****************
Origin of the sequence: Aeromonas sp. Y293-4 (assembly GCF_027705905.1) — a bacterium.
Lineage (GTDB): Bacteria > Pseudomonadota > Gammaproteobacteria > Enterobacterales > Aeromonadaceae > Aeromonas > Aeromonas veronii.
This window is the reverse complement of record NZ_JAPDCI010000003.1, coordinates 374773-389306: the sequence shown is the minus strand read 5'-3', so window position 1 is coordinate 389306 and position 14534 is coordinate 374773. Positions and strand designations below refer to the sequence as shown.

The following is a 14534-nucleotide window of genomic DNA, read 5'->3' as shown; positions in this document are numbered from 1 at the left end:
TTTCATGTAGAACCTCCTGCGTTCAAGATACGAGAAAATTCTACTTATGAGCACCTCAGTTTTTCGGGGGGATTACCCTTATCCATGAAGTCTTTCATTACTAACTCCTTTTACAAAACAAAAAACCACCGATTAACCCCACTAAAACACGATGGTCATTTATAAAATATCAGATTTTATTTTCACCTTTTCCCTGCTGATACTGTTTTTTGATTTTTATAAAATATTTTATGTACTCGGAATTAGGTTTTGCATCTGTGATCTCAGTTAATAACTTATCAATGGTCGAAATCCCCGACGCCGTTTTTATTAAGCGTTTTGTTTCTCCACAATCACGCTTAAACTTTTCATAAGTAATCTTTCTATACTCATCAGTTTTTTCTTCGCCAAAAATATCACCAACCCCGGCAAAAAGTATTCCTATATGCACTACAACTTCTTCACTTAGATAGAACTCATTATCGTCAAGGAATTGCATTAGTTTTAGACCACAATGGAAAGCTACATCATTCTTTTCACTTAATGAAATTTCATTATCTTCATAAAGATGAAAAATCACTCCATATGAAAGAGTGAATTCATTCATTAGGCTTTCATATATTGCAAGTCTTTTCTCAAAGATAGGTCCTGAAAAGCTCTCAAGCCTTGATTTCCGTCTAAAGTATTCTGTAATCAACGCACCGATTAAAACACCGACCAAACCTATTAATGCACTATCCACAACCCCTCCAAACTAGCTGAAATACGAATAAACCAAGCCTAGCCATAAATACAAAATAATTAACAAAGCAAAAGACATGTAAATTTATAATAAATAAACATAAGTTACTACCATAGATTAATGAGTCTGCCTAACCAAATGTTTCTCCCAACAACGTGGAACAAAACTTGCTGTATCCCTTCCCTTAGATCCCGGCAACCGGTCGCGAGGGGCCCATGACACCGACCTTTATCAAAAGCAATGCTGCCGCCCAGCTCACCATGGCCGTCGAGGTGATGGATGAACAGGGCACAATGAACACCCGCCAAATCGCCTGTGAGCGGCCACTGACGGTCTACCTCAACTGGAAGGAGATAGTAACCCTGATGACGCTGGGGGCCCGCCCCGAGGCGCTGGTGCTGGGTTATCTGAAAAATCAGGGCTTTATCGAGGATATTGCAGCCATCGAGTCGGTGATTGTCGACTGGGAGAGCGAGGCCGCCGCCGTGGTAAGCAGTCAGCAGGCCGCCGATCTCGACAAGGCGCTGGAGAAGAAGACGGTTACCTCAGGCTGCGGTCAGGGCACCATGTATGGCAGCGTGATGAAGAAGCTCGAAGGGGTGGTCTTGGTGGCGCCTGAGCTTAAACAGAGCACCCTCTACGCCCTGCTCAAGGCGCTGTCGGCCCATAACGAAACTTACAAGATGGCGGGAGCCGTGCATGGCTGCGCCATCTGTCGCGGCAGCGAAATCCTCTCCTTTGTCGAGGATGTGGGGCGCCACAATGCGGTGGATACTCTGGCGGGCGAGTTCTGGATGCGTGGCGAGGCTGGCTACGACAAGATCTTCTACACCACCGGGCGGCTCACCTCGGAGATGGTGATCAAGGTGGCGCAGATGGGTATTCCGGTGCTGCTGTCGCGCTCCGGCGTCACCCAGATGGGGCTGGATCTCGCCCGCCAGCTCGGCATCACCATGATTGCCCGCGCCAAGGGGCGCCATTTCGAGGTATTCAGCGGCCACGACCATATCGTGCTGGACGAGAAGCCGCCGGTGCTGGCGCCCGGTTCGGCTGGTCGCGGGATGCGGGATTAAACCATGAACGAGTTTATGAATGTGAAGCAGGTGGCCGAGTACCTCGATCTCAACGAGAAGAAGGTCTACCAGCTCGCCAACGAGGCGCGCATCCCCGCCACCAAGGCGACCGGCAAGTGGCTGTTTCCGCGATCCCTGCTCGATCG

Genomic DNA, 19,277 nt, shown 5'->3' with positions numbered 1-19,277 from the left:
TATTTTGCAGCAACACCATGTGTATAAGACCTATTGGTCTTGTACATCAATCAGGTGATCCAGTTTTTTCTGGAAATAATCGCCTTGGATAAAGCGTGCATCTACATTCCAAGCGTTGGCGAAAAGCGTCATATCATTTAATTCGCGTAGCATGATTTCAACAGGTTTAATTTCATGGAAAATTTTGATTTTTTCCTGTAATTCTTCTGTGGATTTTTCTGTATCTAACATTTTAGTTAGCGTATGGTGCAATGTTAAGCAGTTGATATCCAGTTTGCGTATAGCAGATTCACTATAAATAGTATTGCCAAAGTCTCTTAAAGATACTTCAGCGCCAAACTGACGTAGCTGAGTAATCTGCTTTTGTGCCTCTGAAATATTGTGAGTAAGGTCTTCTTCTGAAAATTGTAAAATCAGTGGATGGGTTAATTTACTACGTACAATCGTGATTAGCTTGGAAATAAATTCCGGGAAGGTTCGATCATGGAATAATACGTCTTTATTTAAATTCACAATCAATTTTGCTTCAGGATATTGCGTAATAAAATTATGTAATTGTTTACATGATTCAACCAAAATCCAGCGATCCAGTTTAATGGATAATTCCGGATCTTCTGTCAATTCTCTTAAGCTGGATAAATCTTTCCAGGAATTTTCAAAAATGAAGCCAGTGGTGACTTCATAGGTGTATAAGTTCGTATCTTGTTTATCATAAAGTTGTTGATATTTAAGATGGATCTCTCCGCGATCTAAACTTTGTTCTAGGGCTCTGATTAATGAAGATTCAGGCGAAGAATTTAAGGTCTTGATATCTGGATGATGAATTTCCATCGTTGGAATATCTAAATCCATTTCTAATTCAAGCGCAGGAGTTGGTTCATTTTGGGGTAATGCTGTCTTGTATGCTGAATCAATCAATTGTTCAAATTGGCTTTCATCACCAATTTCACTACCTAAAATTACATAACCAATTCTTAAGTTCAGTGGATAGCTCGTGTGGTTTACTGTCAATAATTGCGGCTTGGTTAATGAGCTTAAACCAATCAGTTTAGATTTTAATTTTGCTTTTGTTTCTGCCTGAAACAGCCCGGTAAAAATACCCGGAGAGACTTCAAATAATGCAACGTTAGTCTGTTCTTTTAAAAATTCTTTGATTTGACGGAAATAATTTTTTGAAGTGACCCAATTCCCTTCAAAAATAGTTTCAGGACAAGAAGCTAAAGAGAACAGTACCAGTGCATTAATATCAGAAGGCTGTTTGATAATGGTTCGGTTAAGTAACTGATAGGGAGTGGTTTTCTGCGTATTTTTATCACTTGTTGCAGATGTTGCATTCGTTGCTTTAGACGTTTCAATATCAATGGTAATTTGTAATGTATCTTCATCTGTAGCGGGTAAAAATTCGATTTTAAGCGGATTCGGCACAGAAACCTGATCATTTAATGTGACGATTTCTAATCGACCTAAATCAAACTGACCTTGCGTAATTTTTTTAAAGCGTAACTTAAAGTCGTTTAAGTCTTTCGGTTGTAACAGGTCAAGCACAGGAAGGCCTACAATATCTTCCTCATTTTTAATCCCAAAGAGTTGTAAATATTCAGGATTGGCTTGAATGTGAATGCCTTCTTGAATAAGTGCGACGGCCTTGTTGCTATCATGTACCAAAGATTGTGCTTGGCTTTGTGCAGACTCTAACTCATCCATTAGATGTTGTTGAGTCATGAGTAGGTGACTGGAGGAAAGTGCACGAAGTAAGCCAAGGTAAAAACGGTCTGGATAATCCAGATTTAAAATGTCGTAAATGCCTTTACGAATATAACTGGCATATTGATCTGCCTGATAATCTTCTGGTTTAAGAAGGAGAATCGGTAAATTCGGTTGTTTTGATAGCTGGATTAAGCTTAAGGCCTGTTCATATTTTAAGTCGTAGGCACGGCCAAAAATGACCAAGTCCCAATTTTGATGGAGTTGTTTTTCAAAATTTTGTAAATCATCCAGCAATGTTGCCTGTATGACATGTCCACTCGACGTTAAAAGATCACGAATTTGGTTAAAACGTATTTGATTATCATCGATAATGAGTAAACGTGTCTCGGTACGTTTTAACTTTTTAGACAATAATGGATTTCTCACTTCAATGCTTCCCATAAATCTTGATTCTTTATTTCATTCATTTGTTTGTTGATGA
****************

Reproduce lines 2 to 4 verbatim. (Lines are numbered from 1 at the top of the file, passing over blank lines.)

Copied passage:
Lineage (GTDB): Bacteria > Pseudomonadota > Gammaproteobacteria > Enterobacterales > Aeromonadaceae > Aeromonas > Aeromonas veronii.
This window is the reverse complement of record NZ_JAPDCI010000003.1, coordinates 374773-389306: the sequence shown is the minus strand read 5'-3', so window position 1 is coordinate 389306 and position 14534 is coordinate 374773. Positions and strand designations below refer to the sequence as shown.

The following is a 14534-nucleotide window of genomic DNA, read 5'->3' as shown; positions in this document are numbered from 1 at the left end: